In addition to founding, editing and managing GrrlPunch, I also contribute writing to the magazine. Namely, I communicate with readers through my monthly editor’s note. I use these diary-style entries to communicate the month’s theme, express my feelings and build a genuine connection with GrrlPunch’s readers.
Saturday, March 24, three Memphis biking organizations partnered with national organization Big Jump Project to host their second weekly glide ride event.
The city is targeting South Memphis for this program because a third of its inhabitants do not have access to a vehicle and there is an over-representation of health issues like diabetes according to Nicholas Oyler, the bikeway and pedestrian manager for the city of Memphis.
Occupational therapist, child behavior expert and published author Dr. Anne Zachry has made it her life’s mission to educate individuals on the importance of basics in child rearing.
Dr. Zachry, a mother of three, is both a teacher for future pedantic OT’s as well as an author published by the American Academy of Pediatrics. Earning her undergraduate degree in political science from the University of Tennessee at Knoxville, Dr. Zachry decided to make a major life shift abandoning her plan of law school and enrolling in the University of Memphis to study occupational therapy.
Music on Main, the downtown, historic art district’s latest music installation, will start at 11 a.m. on March 31 at 361 S. Main, in the patio
and parking lot of restaurant South of Beale.
The new, one-day music festival, established by South of Beale and Shawn Gates of MyBlockMemphis, will feature a line up of local musicians, drink specials and giveaways.
Tuesday, April 3, city officials and prominent CEO’s of Memphis: John B. King, Karen Harrell, Dorsey E. Hopson and Walter M. Kimbrough gathered at the University of Memphis Rose Theater to discuss stagnant reform of education within the city for individuals of color.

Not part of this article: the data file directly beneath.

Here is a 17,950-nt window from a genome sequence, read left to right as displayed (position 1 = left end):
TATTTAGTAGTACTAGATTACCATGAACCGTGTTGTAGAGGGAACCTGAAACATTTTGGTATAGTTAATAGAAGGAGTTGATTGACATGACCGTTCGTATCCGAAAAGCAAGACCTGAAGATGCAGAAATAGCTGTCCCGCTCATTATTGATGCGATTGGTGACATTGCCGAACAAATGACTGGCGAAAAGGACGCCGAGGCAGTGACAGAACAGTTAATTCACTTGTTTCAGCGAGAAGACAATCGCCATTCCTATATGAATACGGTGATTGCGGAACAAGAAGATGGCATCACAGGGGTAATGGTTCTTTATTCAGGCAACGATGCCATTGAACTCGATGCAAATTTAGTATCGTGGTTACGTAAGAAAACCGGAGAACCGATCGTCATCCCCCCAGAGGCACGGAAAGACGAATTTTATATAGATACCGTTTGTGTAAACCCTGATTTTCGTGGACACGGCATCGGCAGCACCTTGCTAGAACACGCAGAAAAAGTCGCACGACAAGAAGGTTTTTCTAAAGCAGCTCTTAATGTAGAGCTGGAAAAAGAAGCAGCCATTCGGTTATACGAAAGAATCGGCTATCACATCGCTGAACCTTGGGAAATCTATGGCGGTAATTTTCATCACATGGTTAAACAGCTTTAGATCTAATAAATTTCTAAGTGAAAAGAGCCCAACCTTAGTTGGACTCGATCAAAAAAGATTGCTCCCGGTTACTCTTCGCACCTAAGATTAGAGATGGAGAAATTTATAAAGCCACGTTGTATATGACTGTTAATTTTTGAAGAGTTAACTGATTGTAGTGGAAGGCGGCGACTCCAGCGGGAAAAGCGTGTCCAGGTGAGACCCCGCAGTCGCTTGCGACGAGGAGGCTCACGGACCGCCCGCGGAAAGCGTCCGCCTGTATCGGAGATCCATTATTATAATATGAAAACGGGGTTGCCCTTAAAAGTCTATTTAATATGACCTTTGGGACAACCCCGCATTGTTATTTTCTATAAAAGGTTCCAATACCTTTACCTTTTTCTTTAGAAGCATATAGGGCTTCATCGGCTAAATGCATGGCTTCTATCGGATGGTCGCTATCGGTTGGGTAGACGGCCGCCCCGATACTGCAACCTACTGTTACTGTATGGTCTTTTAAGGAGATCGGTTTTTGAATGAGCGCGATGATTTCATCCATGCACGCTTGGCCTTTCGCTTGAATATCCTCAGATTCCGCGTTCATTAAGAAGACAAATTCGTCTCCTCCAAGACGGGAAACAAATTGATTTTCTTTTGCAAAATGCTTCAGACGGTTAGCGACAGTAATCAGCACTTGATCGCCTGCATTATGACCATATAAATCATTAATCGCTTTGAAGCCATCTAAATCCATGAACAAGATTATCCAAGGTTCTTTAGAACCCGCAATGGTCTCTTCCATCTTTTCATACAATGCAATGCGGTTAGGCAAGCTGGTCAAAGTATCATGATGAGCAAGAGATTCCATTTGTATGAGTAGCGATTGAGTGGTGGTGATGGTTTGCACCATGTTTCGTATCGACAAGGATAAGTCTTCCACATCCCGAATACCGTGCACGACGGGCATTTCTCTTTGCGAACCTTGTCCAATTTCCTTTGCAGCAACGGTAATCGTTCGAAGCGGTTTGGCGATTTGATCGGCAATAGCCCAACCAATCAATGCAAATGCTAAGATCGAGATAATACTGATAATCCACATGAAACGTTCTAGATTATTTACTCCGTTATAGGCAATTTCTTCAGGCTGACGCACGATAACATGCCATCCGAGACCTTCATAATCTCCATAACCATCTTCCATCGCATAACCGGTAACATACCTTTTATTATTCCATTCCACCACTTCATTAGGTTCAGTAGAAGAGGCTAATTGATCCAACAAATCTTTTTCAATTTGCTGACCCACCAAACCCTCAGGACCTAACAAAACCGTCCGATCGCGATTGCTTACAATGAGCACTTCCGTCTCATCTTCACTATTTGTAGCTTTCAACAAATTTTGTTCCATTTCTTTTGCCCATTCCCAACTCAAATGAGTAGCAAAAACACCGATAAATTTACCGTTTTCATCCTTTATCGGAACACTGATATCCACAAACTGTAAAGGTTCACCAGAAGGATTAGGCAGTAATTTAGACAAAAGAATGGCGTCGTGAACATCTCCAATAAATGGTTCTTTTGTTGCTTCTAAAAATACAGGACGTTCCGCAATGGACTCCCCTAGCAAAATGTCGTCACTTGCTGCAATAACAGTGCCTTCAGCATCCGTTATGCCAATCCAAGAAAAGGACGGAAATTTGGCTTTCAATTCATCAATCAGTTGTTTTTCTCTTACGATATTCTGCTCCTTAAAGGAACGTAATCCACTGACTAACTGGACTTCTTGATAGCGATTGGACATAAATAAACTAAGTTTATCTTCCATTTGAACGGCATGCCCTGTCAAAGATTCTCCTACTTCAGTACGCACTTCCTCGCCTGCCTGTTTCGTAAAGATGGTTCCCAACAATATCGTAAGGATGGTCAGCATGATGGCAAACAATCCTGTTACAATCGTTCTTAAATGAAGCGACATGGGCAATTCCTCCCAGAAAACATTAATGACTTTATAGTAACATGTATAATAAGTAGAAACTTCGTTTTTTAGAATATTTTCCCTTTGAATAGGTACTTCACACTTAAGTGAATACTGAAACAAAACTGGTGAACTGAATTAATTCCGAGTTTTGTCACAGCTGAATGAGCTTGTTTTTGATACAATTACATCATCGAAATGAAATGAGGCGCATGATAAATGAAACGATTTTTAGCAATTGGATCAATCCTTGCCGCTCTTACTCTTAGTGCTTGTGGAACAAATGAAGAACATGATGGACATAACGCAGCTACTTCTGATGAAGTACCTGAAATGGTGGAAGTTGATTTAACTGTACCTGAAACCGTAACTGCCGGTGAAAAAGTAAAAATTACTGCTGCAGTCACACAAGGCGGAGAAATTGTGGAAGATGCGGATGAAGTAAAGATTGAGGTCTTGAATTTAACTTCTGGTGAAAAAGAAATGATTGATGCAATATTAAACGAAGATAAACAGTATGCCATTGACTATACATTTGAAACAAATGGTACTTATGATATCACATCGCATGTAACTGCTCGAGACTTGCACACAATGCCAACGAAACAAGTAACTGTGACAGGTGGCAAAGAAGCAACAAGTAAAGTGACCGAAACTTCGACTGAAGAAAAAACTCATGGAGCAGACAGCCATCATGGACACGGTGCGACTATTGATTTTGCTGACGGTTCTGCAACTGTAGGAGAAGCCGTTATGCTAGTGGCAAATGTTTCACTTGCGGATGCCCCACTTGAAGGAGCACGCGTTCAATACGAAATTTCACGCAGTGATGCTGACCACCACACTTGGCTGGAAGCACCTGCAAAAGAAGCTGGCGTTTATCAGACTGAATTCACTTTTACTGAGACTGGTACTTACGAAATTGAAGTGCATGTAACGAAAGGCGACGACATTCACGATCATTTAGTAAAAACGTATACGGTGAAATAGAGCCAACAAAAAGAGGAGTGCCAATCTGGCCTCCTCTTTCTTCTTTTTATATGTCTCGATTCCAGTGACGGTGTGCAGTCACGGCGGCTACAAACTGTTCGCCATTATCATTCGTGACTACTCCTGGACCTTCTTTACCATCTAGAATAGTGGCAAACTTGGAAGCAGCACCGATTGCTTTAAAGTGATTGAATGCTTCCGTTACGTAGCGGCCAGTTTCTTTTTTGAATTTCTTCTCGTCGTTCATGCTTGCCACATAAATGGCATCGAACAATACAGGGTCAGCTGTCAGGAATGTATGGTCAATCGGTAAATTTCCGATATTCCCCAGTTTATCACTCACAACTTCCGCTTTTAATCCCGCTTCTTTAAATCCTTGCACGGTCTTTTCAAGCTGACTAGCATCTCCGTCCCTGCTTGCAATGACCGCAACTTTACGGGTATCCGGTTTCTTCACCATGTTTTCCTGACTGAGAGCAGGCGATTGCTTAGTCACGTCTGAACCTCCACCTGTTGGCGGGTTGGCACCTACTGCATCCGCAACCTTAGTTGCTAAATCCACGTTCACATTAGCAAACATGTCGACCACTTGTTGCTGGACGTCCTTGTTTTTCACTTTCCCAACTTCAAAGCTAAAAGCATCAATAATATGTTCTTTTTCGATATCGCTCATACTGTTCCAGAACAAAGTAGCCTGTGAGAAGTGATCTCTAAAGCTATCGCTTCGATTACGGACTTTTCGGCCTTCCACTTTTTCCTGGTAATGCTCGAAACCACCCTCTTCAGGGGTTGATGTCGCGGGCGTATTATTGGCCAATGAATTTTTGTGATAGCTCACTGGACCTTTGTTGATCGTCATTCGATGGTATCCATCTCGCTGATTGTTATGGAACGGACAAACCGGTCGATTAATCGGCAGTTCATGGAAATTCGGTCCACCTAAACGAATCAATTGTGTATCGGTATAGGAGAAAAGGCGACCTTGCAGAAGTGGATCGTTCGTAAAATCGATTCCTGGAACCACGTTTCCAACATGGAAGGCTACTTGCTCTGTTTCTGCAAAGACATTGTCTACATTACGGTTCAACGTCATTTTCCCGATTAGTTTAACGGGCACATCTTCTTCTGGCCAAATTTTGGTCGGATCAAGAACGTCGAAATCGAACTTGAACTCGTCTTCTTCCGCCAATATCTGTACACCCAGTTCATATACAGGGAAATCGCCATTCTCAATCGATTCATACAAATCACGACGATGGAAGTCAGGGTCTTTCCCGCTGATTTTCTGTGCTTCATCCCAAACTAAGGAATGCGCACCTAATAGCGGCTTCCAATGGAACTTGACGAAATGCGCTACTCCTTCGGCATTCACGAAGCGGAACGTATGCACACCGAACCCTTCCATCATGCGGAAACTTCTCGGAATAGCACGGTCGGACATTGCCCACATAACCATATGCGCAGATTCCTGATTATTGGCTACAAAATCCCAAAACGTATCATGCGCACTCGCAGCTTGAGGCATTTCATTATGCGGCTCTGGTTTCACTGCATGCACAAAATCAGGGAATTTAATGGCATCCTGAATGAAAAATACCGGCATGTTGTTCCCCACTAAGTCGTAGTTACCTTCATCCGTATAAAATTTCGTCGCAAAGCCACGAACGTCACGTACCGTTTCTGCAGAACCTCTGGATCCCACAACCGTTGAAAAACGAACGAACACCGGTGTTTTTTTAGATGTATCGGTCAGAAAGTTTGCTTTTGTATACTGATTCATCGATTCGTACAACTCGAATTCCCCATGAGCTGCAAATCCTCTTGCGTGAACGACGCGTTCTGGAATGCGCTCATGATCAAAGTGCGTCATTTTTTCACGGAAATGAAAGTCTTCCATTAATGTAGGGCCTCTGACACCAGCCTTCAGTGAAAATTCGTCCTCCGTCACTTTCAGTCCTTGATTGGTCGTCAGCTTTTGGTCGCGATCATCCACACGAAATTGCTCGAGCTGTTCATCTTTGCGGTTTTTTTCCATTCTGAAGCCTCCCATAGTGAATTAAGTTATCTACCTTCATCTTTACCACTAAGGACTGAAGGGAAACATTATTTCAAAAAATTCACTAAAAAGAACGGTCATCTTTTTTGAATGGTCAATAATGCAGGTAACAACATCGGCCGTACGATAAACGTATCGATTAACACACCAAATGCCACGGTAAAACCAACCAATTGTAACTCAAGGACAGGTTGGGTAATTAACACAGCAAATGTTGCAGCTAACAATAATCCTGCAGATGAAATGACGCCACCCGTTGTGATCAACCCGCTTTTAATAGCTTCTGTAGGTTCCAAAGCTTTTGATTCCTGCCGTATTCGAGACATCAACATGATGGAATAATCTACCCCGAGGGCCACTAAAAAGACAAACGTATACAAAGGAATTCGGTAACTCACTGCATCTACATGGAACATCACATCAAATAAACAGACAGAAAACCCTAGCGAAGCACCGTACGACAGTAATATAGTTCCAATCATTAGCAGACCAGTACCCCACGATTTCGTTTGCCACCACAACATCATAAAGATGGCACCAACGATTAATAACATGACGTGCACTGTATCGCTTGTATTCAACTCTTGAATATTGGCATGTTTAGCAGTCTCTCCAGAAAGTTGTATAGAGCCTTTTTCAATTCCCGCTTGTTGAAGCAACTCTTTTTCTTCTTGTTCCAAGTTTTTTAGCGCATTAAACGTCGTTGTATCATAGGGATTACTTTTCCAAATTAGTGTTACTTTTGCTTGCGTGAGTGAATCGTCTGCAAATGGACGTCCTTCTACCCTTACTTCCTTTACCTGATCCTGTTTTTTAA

Moderated by Michelle Norris, the sold-out panel focused on education reform for K-12 students within the Memphis public school system preceding MLK50 celebrations and speakers the next day.
Cooper Young Historic Districts’ 31st Festival Attracts Thousands of Visitors and Vendors from Across the Country
The Cooper-Young Historic District celebrated its 31st Cooper Young Festival, welcoming 130,000 people, along with artistic and food vendors and live music.
The Cooper-Young community has been bringing artists and local customers together since 1988 when the Cooper-Young Business Association started the festival.
Makers and creatives gathered at Memphis Slim House for a Tuesdays Together panel discussion on how to succeed as an entrepreneur and participate in events as vendors on Tuesday, Sept. 11, 2018.
Panelists David Quarels, a local jewelry maker, Carter Beard, owner of Riverside 1844 Artisanal Foods, and sisters, Lindsey and Christine Archer, of photography and graphic design company ARCHd, spoke on their personal experiences as small business owners.
Madison Brown, 19, sits on her couch, her fingers frantically moving while looping thin, burgundy yarn in and out to prepare for the next Cooper-Young Festival.
She’s worked hard for the festival, her first time to attend and participate as a vendor, but the young woman is already inspired for the next year.
She sits, hunched over a desk overflowing with brushes, pencils and pens, sketching a figure onto a piece of paper that stretches across the table end-to-end.
“I got ink on my fingers” she mumbles under her breath along with profanities.
Open since 1919, the Arcade restaurant in downtown Memphis is best known for the booth where Elvis Presley liked to eat lunch while recording at Sun Studios in the 1950s.
The seventh booth, The King’s booth, sits at the end of the restaurant near a rear exit that Presley would use, allowed by a deal with the owner at the time, Harry Zepatos Sr., after spotting fans and reporters at the entrance.
Memphians Barbara and Michael McCloskey, early supporters of civil rights, recall the impact of Dr. Martin Luther King Jr.’s Assassination
Memphians Barbara and Michael McCloskey remember where they heard the news that Dr. Martin Luther King Jr. was assassinated. Barbara was at home watching the news and Michael was working a shift at a Seven Eleven.
The regional manager of the Seven Eleven immediately called Michael and said: “Lock the beer up, and after you do that, lock the store up and go home.” That’s exactly what he did.
A record number of young voters in Tennessee participated in the midterm elections where Republican candidate, Marsha Blackburn has secured a seat in the U.S. Senate, beating Democratic candidate Phil Bredesen.
Millennial voter turnout was at a record high totaling a 664 percent increase, including early and absentee votes, regarding voters ranging in age from 18 to 29.